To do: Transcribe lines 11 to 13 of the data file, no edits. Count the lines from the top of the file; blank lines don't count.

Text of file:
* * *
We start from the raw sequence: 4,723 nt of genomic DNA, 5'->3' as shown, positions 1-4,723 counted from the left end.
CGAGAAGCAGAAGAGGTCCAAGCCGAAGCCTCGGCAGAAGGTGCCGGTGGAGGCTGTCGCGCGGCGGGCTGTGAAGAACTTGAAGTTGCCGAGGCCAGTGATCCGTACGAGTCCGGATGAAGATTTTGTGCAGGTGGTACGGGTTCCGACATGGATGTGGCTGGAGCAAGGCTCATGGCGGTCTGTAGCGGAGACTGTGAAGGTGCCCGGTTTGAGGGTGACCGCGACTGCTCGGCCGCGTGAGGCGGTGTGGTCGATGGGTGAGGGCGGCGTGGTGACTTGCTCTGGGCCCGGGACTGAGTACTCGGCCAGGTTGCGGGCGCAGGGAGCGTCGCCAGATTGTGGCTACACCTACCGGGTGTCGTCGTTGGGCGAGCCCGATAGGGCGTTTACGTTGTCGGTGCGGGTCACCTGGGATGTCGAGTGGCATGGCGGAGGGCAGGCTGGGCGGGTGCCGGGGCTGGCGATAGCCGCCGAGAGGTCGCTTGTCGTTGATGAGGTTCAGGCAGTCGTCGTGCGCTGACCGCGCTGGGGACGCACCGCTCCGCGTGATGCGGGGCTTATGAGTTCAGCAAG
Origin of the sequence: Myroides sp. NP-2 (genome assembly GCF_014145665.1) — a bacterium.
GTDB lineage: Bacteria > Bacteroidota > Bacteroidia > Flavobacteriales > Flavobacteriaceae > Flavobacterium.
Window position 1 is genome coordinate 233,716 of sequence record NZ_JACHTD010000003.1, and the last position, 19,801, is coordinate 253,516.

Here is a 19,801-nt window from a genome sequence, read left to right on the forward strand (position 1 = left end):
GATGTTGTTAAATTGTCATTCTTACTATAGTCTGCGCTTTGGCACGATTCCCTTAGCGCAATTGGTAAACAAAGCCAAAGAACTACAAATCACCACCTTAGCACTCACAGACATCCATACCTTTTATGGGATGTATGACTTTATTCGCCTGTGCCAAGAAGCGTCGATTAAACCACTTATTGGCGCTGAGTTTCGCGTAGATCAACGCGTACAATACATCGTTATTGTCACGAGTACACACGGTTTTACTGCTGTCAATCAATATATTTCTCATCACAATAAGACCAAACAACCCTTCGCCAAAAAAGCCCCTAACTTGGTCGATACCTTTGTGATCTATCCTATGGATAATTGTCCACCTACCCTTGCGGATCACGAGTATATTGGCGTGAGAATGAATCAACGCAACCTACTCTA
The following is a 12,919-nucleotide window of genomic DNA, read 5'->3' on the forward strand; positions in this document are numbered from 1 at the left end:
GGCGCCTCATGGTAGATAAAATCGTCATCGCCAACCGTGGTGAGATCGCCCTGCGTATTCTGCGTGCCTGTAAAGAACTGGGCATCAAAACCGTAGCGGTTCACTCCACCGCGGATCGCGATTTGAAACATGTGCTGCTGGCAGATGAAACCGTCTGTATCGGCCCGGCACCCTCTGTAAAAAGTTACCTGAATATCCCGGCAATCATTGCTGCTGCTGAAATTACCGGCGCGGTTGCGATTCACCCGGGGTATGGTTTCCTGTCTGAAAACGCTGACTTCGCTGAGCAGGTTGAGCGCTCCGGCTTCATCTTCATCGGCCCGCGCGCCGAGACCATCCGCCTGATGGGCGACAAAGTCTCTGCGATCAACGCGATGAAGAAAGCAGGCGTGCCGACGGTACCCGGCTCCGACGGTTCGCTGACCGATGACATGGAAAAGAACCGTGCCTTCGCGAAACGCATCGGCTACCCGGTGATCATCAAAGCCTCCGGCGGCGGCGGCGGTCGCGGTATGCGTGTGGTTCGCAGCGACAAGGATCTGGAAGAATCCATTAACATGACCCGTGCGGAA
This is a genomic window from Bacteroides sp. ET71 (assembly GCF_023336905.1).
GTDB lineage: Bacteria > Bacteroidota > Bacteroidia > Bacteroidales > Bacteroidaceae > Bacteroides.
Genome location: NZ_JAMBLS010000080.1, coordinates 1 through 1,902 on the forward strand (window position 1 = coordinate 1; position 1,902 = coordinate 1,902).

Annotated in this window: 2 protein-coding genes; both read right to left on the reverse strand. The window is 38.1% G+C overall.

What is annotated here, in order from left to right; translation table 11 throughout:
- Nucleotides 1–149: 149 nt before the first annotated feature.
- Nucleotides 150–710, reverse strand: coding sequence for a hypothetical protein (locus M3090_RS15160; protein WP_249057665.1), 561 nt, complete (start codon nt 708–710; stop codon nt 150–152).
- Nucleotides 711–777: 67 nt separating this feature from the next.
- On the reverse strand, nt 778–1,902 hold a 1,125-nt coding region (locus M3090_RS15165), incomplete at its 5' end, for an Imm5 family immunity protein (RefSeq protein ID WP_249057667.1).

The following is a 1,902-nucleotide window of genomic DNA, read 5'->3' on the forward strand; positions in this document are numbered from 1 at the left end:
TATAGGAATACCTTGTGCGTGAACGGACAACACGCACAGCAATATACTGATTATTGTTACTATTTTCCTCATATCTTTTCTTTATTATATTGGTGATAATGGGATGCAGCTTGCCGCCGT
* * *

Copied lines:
GTDB lineage: Bacteria > Bacteroidota > Bacteroidia > Bacteroidales > Bacteroidaceae > Bacteroides.
Genome location: NZ_JAMBLS010000080.1, coordinates 1 through 1,902 on the forward strand (window position 1 = coordinate 1; position 1,902 = coordinate 1,902).

Annotated in this window: 2 protein-coding genes; both read right to left on the reverse strand. The window is 38.1% G+C overall.